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    In before the FUD, misinformation and down right li....... Oh wait, to late, nevermind. :rolleyes::eek::D
     
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  10. Shotglass01

    Shotglass01 [H]ard|Gawd

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    I'm just gonna stay on 7 for now. Not sure I trust these guys. :cautious:
     
  11. BlueFireIce

    BlueFireIce [H]ardness Supreme

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  12. Madoc

    Madoc Gawd

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    Looks like panes through the looking-glass, darkly, to me.
     
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  13. Ur_Mom

    Ur_Mom I'm Not Serious

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    Windows Mobile 5/6 was a desktop OS on a mobile device. Phones, Pocket PC, etc.. Worked great. With a stylus and not a finger. Touch based interfaces have really evolved. Going back to a desktop UI on a mobile device is going back about 10+ years. Huge step back. I loved those old devices, but there is a good reason Windows Phone 7 & 8 were great. They were built for touch. It wasn't the OS that killed Microsoft's phones. It was the shitty apps, Store, marketing, non-flagship devices.

    Windows 8 made the mistake of forcing that mobile UI onto the desktop.

    Microsoft had a decent idea. It just didn't work. Mobile devices require a different input than desktops, and the UI should take advantage of those unique inputs.

    So, fully agree with you. It's not a good idea at all....
     
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  14. -Strelok-

    -Strelok- [H]ardForum Junkie

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    Here's how Windows 8 SHOULD have worked. If it detects you have a tablet, you get that tablet interface nonsense, if it detects you don't have a tablet you just boot into the regular desktop. Wow, what a revolutionary idea.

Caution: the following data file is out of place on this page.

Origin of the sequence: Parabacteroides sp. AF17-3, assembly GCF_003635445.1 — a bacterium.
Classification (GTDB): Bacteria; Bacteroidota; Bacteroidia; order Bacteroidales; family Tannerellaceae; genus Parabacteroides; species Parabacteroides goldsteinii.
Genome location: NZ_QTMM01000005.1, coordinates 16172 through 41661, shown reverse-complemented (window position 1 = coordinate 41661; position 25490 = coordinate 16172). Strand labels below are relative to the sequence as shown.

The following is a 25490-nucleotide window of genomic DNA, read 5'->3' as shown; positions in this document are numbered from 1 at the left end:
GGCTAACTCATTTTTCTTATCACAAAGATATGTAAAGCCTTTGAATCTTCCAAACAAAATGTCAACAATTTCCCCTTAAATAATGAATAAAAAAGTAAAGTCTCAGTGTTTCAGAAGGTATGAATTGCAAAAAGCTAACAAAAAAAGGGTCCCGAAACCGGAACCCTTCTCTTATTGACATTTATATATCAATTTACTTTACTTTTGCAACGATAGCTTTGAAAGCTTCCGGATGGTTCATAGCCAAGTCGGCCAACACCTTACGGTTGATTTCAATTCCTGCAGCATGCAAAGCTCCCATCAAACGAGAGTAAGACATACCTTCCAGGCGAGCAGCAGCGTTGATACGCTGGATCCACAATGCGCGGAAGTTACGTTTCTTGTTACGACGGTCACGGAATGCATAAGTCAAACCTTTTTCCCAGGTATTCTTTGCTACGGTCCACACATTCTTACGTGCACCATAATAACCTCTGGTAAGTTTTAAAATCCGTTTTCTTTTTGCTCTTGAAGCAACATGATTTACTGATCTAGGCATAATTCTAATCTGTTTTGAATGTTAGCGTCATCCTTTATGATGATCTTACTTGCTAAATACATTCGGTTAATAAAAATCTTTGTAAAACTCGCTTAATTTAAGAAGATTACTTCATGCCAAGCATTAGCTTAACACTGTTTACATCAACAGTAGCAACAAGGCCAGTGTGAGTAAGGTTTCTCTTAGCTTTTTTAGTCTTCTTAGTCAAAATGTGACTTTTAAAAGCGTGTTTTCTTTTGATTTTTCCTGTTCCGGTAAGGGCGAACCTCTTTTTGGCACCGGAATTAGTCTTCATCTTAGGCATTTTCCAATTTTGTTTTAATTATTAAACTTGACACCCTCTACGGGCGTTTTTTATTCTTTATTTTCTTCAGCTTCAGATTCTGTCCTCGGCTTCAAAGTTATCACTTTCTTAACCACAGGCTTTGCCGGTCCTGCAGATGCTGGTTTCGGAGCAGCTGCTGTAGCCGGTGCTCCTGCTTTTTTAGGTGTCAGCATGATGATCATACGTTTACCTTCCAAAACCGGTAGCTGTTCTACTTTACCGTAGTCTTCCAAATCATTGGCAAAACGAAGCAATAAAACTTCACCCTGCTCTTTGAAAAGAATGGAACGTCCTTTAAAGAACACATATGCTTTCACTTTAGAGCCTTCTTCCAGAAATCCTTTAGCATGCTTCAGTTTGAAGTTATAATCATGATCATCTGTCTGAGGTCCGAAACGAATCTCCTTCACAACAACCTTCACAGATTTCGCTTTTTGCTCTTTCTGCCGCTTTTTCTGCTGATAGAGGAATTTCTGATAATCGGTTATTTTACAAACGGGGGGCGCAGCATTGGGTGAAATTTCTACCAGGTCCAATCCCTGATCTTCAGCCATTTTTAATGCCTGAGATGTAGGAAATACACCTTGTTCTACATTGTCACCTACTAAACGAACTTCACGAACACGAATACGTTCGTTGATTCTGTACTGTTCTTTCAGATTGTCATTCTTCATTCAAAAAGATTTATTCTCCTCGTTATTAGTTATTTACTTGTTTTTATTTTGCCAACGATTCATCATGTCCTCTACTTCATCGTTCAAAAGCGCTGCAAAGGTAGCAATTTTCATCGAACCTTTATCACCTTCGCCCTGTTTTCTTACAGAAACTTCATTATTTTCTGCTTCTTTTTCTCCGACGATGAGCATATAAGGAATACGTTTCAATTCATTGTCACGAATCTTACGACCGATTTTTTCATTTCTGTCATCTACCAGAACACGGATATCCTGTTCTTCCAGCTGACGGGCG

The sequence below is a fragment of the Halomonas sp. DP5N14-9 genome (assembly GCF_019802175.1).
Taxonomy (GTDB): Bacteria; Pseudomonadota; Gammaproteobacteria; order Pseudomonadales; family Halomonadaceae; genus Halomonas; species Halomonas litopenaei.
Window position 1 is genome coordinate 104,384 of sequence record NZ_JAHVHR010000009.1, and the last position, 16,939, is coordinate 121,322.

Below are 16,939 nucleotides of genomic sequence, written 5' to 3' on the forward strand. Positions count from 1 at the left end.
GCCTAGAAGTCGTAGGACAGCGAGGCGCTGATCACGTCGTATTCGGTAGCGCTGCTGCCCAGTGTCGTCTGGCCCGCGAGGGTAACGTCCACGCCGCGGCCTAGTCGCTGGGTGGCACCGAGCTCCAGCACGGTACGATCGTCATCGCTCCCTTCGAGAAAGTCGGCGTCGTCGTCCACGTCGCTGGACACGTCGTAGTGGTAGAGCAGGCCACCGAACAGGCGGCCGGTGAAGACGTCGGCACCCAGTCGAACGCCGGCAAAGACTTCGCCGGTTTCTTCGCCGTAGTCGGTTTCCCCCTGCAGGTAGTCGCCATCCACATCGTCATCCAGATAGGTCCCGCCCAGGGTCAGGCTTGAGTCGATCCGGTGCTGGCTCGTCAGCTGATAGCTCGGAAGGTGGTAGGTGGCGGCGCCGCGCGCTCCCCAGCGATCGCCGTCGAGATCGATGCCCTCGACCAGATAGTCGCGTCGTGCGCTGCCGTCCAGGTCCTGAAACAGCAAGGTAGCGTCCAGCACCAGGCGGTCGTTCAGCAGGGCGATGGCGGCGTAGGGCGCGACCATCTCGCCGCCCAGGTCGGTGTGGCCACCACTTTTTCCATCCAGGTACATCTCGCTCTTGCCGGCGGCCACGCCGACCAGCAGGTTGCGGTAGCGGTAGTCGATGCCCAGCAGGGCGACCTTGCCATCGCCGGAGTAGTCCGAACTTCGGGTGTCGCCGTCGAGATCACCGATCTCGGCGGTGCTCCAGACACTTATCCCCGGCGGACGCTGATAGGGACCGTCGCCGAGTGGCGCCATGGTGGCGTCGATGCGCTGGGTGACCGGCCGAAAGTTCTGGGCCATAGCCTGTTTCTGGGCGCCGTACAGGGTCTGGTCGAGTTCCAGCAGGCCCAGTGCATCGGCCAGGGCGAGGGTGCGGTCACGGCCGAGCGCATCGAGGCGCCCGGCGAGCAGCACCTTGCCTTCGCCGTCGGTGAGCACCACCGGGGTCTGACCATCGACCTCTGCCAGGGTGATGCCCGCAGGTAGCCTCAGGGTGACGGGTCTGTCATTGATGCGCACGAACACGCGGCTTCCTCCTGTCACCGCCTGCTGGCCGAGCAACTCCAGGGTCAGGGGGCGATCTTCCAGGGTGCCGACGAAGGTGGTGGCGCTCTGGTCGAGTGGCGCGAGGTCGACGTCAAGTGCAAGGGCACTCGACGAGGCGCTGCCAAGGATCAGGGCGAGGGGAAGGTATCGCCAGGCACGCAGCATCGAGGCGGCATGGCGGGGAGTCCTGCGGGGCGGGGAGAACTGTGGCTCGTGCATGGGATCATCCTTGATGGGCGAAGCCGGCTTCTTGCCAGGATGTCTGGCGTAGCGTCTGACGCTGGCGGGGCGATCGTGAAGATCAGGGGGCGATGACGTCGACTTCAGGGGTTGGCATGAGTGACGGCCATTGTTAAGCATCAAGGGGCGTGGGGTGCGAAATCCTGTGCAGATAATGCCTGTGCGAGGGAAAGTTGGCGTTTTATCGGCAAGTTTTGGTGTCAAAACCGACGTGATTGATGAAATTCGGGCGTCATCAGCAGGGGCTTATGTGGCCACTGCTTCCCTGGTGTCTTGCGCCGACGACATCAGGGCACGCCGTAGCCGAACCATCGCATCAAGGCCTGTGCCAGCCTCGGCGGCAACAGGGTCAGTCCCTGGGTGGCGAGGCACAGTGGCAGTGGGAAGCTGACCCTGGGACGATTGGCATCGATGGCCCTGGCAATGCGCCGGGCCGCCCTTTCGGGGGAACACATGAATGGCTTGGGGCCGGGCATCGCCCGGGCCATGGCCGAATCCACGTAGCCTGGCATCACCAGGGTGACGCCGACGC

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  15. Dead Parrot

    Dead Parrot 2[H]4U

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    When the website rating Gods at Google decided that only mobile designed sites would get good scores, this is the result. Bad mobile UI everywhere ideas get a second chance.
     
  16. Darunion

    Darunion 2[H]4U

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    ^Hang him for his heresy!
     
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  18. DPI

    DPI Nitpick Police

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    Talk about watering a dead plant.

    Since this is all rumor mill stuff, it sounds more like something they were considering once upon a time, before they abandoned Windows Mobile - and Continuum by extension.

    Either that or it highlights how truly nonexistent communication is between divisions at MS.
     
    Last edited: Feb 7, 2017
  19. heatlesssun

    heatlesssun [H]ard as it Gets

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    The problem with the hybrid UI approach wasn't the idea but the execution. From the very beginning I said that full screen elements would be problematic, like store apps and the Start Screen. Windows 10 addressed those problems pretty well. And Windows 10 does have options to differentiate between tablet and desktop operation, full screen versus non-full screen Start, full and split screen windowing versus free floating, drag to close versus close buttons which is consistent across store and desktop apps and even an autohiding of the taskbar bar in tablet mode separate from autohiding in desktop mode.

    The biggest functional issues have to deal with tiles. I get that a lot of people don't like them because but ultimately this Start is just a way to setup shortcuts and launch apps. The Creators Update brings tile folders which have been on Windows Phone since 8.1, that goes a long way to organizing the Start Screen which difficult to do well currently. I think it's better to have one adaptable UI that can work effectively across multiple devices and input types that to have one just for legacy reasons that was designed over two decades ago for small, low resolution screens with keyboard and mouse only input.